Of course Robin had wanted a city-wide search of blah blah blah and Star had tried to calm him and Gar and Cy exacerbated the issue by talking about civil rights and letting the guy be and enough. Raven could not handle it.
"Hey, what's your name?" She asked, slipping into the interrogation room, away from the barrage of her friends' anger and annoyance and frustration.
"Henry Taylor. But miss, I'm really really tired, and I don't wanna talk no more. Can I go home now?" His eyes were half-lidded, and Raven realized the kid must have been exhausted. According to him, he had just been trying to give the necklace back to the jewlery store. For all his hero worship, the child did not want a part in the theif's illegal activities. She had the mind to believe him. Her eyes softened and she held her hand out to him.
"Of course, Henry. I'll take you."
And because Raven really needed a walk (soft summer breezes and the sound of her foot-steps as city life—beeping cars, sirens, children laughing, pigeons cooing—played its symphony around her was conducive to sorting out conflicting emotions), she let the boy lead her to his home.
If ever a place needed a Robin Hood, it was Port's End. This part of town was known for drugs, human trafficking, and a whole slew of human waste, to use Robin's words. Of course he did not mean it like that but they never took any calls from this area, and it was for this reason Raven thought the cops had a cause for calling them glory seekers.
The truth was, however, that if they were going to try and stop every crime, they would never sleep. It was best to keep their skills to super villains, which made Robin's obsession with Red-X even more ridiculous. If they could go after him, why not stop human traffickers? He had said there was a difference, that Red-X was much more of a menace, but no one had believed it.
Not even Robin.
Henry's skipping pulled Raven out of her reverie.
Somewhere between noting the brothels and the community centers and the sex worker on the street corner who couldnt have been older than twelve, something snapped.
Raven had an idea.
It was devious, and silly, and a far shot, but so what?
"Henry, do you mind if I ask you for a favor?"
"Sure, miss! This is home, actually. I'll ask momma if you can come in. We have ice cream!" He stood on his toes and knocked thrice, concentration in his clear brown eyes.
"Oh, thank you, but I really can't have ice cream."
His face fell and Raven damned the sinking feeling in her heart. "But if you have tea, I'd be grateful for a mug."
The door swung open and Henry was lifted into the arms of a woman with blonde curls, clutching him close as she admonished him for running off.
"Momma, this is Raven, and I told her we'd give her some tea." Raven's smile was apologetic.
"Oh. Well, sure, come on in." She put Henry down and he rushed into the kitchen. There was the sound of cutlery clanging and the sink turning on, and finally, a microwave. Not the way she usually took her tea, but she wouldn't refuse it.
Raven stepped through the door and schooled her features. It was a home, however dilapidated it might have been. Child-made drawings covered the walls with elementary school diplomas. Toys did not litter the floors, and Raven wasn't sure if it was because Henry didn't have that many toys, or because his mother had already put most of them away.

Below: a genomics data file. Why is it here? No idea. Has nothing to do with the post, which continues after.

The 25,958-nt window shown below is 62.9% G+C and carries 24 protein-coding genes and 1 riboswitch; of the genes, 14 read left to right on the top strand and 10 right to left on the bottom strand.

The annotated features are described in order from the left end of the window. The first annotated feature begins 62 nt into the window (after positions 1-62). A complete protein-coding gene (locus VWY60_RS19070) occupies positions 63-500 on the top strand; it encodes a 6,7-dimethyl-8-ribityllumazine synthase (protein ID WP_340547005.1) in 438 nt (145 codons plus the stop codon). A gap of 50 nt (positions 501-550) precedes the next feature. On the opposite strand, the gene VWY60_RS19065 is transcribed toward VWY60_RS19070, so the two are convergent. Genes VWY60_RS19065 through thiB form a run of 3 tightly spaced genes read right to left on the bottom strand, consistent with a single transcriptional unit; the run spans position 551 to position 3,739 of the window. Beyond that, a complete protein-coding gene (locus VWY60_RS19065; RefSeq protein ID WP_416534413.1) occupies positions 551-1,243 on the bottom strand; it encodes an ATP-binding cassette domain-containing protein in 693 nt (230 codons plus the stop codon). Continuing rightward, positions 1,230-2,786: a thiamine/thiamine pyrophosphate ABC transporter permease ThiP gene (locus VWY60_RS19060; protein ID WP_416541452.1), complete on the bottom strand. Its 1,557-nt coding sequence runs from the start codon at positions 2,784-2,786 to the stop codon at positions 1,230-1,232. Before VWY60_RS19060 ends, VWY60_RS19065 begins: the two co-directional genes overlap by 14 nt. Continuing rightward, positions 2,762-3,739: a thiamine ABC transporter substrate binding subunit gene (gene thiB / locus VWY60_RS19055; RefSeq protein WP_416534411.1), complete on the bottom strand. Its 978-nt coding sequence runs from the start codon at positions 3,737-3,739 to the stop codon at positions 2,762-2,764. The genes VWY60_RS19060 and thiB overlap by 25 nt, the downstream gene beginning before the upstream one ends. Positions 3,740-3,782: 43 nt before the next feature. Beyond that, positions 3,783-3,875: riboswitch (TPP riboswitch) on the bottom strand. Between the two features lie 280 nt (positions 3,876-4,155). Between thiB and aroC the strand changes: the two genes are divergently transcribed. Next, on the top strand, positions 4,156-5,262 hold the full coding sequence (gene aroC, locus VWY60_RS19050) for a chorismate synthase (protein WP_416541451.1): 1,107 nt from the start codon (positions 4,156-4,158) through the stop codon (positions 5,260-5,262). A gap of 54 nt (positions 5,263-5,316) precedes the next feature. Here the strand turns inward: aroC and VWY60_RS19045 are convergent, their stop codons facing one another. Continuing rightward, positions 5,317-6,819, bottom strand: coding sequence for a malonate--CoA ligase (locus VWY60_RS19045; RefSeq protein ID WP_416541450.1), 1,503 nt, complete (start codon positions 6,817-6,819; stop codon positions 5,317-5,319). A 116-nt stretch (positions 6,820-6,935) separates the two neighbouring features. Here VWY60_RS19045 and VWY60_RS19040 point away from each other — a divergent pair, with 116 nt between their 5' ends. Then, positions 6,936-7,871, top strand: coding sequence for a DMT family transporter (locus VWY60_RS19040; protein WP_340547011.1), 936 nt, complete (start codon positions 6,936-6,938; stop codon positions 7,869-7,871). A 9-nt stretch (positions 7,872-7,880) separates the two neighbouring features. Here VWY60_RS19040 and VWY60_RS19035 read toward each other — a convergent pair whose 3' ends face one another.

"Ms. Taylor, I would like to leave a message for the local hero," Raven said.
The woman's arms crossed her chest, the palpable unease turning to pregnant hostility. "Yeah?"
"Yes. May I borrow a piece of paper?"
Henry popped in. "We gots peppermint. Izzat okay, miss?"
"It's perfect, thank you." He beamed and rushed back into the kitchen.
The two women stared at each other, one impassive, the other aggressive.
"He's a good person. He doesn't do things like you guys, but he does things for us you won't get your hands dirty with."
"I'm not questioning that. Nor am I threatening him."
"So what's this letter of yours going to say?"
Raven vaguely noted the sharp beep in the background and the sound of a microwave opening.
"I want to come to an understanding with him."
"Here miss!" Henry popped in. "I brought the tea and I made it just the way I like it. I hope you like it, too, because… you're nice." He beamed.
"Thank you, Henry, I'm sure it will be lovely."
It was all she could do to not choke. The child had turned it into a syrup; she felt she was drinking liquid cavities.
She swallowed it all in one go.
"Very good," she assured him, before turning back to the mother, who must have known exactly how Henry liked his tea because there was mischief in her eyes and she looked much younger. She offered a smile, and the tension eased.
"Mom, can I have ice cream?"
"Sure. Henry, grab me some paper and a pencil."
He screwed his eyes shut, whispered "Yes!" and brought his fists down in victory. Ice cream was a big deal. He rushed over with paper and a pencil that was well loved, if the bite marks were any indication, depositing them on his mother's side of the table before he ran into the kitchen.
"This isn't a trick."
"Yeah. Whatever. Just write it."
She didn't know if he would show, one week later. She sat in a café, wearing street clothes and a pink plaid scarf she secretly loved. It was how she'd told him to identify her, and thinking back, it seemed a bit ridiculous. But then, these clandestine meetings often were.
So when a not so young man with tanned olive skin and brilliant green eyes sat beside her thirty minutes later, holding his own identifier, Nicholas Nickleby, she was more than a little confused.